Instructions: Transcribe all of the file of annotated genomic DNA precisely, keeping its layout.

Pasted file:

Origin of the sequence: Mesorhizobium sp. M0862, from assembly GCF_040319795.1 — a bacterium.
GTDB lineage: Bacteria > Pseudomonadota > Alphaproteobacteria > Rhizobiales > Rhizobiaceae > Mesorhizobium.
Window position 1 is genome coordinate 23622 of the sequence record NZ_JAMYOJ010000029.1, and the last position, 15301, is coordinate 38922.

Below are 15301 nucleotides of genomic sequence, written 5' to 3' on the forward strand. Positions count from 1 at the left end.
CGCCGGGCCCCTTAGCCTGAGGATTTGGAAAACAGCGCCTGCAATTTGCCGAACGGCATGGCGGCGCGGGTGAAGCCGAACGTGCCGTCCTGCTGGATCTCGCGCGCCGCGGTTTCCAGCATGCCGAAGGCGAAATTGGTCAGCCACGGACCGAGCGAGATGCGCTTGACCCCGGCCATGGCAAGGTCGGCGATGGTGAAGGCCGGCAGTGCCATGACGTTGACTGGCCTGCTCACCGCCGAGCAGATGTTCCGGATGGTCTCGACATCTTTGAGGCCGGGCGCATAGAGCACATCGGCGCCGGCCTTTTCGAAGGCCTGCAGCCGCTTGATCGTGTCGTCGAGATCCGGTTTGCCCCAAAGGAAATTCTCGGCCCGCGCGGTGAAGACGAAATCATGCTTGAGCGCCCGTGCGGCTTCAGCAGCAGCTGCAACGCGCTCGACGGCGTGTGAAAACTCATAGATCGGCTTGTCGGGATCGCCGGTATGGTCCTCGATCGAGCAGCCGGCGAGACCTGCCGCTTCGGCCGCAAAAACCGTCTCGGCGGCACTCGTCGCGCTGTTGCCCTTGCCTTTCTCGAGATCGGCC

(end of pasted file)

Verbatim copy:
Origin of the sequence: Mesorhizobium sp. M0862, from assembly GCF_040319795.1 — a bacterium.
GTDB lineage: Bacteria > Pseudomonadota > Alphaproteobacteria > Rhizobiales > Rhizobiaceae > Mesorhizobium.
Window position 1 is genome coordinate 23622 of the sequence record NZ_JAMYOJ010000029.1, and the last position, 15301, is coordinate 38922.

Below are 15301 nucleotides of genomic sequence, written 5' to 3' on the forward strand. Positions count from 1 at the left end.
CGCCGGGCCCCTTAGCCTGAGGATTTGGAAAACAGCGCCTGCAATTTGCCGAACGGCATGGCGGCGCGGGTGAAGCCGAACGTGCCGTCCTGCTGGATCTCGCGCGCCGCGGTTTCCAGCATGCCGAAGGCGAAATTGGTCAGCCACGGACCGAGCGAGATGCGCTTGACCCCGGCCATGGCAAGGTCGGCGATGGTGAAGGCCGGCAGTGCCATGACGTTGACTGGCCTGCTCACCGCCGAGCAGATGTTCCGGATGGTCTCGACATCTTTGAGGCCGGGCGCATAGAGCACATCGGCGCCGGCCTTTTCGAAGGCCTGCAGCCGCTTGATCGTGTCGTCGAGATCCGGTTTGCCCCAAAGGAAATTCTCGGCCCGCGCGGTGAAGACGAAATCATGCTTGAGCGCCCGTGCGGCTTCAGCAGCAGCTGCAACGCGCTCGACGGCGTGTGAAAACTCATAGATCGGCTTGTCGGGATCGCCGGTATGGTCCTCGATCGAGCAGCCGGCGAGACCTGCCGCTTCGGCCGCAAAAACCGTCTCGGCGGCACTCGTCGCGCTGTTGCCCTTGCCTTTCTCGAGATCGGCC